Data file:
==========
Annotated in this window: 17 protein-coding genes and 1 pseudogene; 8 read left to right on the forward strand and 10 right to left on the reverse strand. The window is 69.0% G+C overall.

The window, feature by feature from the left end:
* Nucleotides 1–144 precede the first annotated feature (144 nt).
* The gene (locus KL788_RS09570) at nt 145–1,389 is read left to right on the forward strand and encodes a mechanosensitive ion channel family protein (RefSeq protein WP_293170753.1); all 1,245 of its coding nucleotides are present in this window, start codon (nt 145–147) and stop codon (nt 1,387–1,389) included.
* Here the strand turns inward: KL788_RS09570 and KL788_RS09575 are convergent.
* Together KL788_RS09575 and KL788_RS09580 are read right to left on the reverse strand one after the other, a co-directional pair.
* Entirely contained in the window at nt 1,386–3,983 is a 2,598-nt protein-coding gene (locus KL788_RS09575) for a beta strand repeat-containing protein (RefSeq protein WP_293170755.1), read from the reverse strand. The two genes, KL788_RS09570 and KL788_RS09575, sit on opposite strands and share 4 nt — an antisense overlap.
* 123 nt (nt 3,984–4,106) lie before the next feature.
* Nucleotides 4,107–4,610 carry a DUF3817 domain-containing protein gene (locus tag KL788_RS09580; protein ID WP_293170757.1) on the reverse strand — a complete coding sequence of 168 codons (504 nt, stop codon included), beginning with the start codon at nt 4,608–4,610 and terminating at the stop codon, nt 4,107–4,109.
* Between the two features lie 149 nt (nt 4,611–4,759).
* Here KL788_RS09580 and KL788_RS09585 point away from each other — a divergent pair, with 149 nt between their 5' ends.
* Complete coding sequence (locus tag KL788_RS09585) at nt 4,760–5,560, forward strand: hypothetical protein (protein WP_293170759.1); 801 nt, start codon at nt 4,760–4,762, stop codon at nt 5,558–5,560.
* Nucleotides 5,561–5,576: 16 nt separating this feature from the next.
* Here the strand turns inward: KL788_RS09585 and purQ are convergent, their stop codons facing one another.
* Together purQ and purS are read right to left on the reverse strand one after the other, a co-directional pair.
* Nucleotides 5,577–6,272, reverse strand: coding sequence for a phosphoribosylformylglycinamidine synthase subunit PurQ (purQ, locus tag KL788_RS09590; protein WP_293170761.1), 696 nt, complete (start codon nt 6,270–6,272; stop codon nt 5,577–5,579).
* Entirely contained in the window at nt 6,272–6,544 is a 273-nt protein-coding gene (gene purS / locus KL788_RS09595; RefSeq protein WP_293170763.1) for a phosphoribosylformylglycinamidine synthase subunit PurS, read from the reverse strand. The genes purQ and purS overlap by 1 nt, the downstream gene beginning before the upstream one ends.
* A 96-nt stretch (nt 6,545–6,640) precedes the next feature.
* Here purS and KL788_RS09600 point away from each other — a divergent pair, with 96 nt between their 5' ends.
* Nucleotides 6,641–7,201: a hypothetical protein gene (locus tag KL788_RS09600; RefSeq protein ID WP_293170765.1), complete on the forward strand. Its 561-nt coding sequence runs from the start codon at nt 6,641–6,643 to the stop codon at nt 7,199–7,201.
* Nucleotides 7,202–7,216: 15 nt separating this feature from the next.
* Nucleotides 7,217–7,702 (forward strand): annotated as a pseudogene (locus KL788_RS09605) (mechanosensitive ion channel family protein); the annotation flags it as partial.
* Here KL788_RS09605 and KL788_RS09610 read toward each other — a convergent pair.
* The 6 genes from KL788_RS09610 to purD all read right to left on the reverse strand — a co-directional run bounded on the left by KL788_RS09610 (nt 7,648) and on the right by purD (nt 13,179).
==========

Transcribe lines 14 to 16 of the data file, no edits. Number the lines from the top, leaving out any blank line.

* Here the strand turns inward: KL788_RS09585 and purQ are convergent, their stop codons facing one another.
* Together purQ and purS are read right to left on the reverse strand one after the other, a co-directional pair.
* Nucleotides 5,577–6,272, reverse strand: coding sequence for a phosphoribosylformylglycinamidine synthase subunit PurQ (purQ, locus tag KL788_RS09590; protein WP_293170761.1), 696 nt, complete (start codon nt 6,270–6,272; stop codon nt 5,577–5,579).